Business Networking Breakfast: 17 March 2016: Speaker: David Grier




David Grier – Extreme Athlete, Celebrity Chef, Inspirational speaker, Author.

After studying Hotel Management, David started a string of successful restaurants, with his most recent restaurant rated in the top 100 in SA. His success led to television and his own range of food products. David then made a name for himself when he became one of the first people to run the length of India, sending him into the record books, completing the run in 93 days. David then ran the entire length of the United Kingdom and then the great wall of China in 93 days and the entire coastline of South Africa in 80 days. He has paddled from Africa to Madagascar in 12 days and ran the entire Island of Madagascar in 67 days.

David has just launched a new project – AJUGA – a fire-resistant structure for the shack settlements in South Africa. David will be embarking on a series of journeys called ‘IGNITE HOPE’ to ‘plant seeds of hope in all these communities globally affected by fire. David is also a trustee and ambassador for Operation Smile. He has published books called Spices, Tea & Philosophy; Burnt Vanilla – A paddle to and a journey through Madagascar; Hope in Thyme – Running the Coastline of South Africa and Courage and Rice – Running the Great Wall of China.


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Business Networking Breakfast: 25 February 2016; Speaker: Bruce Fordyce; Topic: Applying the principals of success in marathon running to everyday life

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South African marathon and ultra-marathon legend Bruce Fordyce’s record of nine South African Comrades Marathon victories, of which eight wins were consecutive, will undoubtedly be etched in South Africans’ memories for years to come.

He was born in Hong Kong in 1955.  Fordyce’s family moved to Johannesburg when he was 13 years old. He completed his school career at Woodmead High School and attended the University of the Witwatersrand, where he obtained his Bachelor of Arts degree in 1977 and his Honours Bachelor of Arts degree in 1979. He was given an honorary doctorate from the University in 1997.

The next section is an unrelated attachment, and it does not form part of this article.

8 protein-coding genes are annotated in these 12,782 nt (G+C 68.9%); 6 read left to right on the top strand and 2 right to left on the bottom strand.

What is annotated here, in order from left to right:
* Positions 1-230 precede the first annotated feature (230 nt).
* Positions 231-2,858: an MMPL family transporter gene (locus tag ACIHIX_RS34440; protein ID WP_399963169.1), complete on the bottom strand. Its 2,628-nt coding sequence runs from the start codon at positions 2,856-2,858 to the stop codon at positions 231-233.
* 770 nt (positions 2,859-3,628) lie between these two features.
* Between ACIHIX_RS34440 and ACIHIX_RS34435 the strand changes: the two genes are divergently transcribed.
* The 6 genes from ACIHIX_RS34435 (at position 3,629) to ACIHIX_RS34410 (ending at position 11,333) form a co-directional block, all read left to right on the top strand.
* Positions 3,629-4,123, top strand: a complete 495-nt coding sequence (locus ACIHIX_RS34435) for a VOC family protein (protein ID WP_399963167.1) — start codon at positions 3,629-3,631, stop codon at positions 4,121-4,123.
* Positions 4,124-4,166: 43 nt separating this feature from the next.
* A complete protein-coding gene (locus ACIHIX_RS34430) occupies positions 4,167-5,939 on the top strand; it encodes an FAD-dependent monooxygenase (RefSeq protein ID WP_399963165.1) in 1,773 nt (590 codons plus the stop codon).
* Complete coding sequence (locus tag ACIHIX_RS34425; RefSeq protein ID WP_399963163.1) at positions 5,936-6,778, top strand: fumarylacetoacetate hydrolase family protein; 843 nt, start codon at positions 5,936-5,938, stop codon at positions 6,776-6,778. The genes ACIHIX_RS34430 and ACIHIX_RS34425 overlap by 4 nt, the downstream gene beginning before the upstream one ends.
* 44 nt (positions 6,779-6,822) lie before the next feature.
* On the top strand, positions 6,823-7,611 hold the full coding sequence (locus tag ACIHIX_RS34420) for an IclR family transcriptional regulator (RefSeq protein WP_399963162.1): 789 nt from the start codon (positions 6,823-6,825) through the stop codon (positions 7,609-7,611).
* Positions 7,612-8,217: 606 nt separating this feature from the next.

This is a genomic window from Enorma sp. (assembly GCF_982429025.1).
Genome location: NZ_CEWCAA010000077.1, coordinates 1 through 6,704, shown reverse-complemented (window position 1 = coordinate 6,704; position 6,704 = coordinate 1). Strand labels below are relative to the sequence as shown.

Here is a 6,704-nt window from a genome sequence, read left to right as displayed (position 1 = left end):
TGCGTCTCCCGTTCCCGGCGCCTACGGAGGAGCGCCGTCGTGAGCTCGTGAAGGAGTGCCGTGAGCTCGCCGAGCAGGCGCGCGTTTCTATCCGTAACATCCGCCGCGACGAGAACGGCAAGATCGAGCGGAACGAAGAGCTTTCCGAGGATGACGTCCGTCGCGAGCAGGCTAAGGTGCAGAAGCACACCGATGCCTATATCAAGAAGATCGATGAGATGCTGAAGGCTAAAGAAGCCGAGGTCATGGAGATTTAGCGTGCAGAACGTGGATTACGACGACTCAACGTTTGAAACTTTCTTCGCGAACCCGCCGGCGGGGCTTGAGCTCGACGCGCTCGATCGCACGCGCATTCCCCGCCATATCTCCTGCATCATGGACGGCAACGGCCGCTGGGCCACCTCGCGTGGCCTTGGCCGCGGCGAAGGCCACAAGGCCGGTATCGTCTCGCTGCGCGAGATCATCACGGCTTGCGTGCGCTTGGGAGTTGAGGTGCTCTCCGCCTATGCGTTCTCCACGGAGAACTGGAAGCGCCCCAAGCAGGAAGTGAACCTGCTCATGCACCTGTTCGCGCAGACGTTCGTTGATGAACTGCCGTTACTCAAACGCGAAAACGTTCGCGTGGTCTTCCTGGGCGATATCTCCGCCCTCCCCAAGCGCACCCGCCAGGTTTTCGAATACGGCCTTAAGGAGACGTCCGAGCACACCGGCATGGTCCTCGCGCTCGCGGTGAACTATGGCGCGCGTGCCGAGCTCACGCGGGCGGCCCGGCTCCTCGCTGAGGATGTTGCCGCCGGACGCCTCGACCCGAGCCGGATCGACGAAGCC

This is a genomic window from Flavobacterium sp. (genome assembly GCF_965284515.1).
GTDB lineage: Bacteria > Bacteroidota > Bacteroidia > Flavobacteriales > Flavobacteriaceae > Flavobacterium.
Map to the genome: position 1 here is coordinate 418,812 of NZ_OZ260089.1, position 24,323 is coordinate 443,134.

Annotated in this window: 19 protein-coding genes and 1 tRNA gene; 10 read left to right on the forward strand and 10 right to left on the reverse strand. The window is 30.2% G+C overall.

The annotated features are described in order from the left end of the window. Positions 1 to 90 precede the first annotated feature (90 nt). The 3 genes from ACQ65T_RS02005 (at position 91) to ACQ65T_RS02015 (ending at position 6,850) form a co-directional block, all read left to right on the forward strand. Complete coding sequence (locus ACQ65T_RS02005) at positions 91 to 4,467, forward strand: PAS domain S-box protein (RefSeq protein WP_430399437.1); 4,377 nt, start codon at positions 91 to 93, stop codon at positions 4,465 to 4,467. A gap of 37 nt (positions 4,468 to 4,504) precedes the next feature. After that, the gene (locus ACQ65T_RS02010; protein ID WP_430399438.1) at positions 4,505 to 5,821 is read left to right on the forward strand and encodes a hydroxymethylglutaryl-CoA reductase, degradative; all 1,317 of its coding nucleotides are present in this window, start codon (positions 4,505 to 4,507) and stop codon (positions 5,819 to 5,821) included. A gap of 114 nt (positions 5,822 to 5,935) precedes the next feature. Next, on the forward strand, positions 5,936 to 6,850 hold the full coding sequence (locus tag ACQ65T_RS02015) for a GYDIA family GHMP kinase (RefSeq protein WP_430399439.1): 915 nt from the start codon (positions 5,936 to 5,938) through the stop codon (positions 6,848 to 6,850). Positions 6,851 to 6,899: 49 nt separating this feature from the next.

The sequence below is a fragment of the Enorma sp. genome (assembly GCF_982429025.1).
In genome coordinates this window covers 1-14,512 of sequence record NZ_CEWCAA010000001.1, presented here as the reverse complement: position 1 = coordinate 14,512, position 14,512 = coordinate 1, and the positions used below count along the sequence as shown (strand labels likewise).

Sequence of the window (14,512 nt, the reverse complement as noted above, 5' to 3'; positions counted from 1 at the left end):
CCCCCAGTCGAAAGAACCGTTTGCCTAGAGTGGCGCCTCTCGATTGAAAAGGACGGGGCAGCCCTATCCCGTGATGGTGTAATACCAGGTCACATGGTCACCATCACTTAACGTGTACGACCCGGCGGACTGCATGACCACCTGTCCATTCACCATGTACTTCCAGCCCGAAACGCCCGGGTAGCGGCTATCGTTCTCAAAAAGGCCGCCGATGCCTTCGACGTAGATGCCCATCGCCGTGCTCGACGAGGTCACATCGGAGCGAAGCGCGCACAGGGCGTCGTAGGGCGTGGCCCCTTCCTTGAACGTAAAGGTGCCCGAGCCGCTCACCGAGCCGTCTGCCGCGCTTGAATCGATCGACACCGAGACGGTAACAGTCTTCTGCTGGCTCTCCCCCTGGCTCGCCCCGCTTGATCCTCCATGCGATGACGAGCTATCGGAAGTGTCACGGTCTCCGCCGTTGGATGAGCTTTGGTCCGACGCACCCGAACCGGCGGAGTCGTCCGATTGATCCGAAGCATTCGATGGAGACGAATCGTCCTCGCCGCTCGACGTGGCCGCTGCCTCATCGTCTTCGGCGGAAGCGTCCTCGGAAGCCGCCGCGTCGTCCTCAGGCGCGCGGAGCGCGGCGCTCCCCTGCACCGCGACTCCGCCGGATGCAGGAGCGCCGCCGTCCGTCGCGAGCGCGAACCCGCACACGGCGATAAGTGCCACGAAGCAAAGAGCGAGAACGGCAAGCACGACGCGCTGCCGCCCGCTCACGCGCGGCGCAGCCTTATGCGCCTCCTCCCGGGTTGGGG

In 1977, when Fordyce first ran the Comrades marathon, he placed 43rd out of 1,678 entries. He gradually “rose through the ranks” and went on to win the Comrades for an unprecedented eight consecutive years between 1981 and 1988, and won it again in 1990. No other runner in the history of the Comrades had ever achieved this feat before or since Fordyce. He also held the record time for the “up” (Durban to Pietermaritzburg) run and his record for the “down” (Pietermaritzburg to Durban) run of 5:24:07 (set in 1986), had stood for 21 years before finally being broken in 2007 by Russia’s Leonid Shvetsov.

Bruce’s first victory was particularly brave and notable. An outspoken critic of Apartheid, Fordyce and a number of other athletes decided to boycott the 1981 event when organisers announced that they would associate it with the 20th anniversary of the Republic of South Africa. Ultimately though, Fordyce ran, wearing a black armband to signal his protest. He destroyed the opposition, crossing the line in a sensational 5:37:28, nearly 10 minutes clear of second-placed Johnny Halberstadt. His protest attracted boos and even some rotten tomatoes from a largely white crowd.

With Fordyce to the fore, the Comrades captured the imagination of the South African public. Race entries skyrocketed, and lining the road and cheering the runners on became a tradition on the public holiday when the race was held. The Comrades field, which had been just under 4 000 strong in 1980, grew to over 10,000 by the end of the decade, with Fordyce entrenched in the public’s imagination.

Apart from all his Comrades records, Fordyce is the world record holder over 50 miles – which he set during the 1983 London to Brighton ultramarathon – and he also holds the 50 mile record for the United States All Comers Race.

In addition to having written two books about the Comrades Marathon, Fordyce, who was voted 64th in the “Top 100 Great South Africans”, is also a sports columnist for various newspapers and magazines. He is also the Chief Executive Officer of the South African Sports Trust, an independent body established in 1995 to fund sports development in the country.

Fordyce still partakes in the Comrades and other endurance events like the Duzi Marathon for charity.

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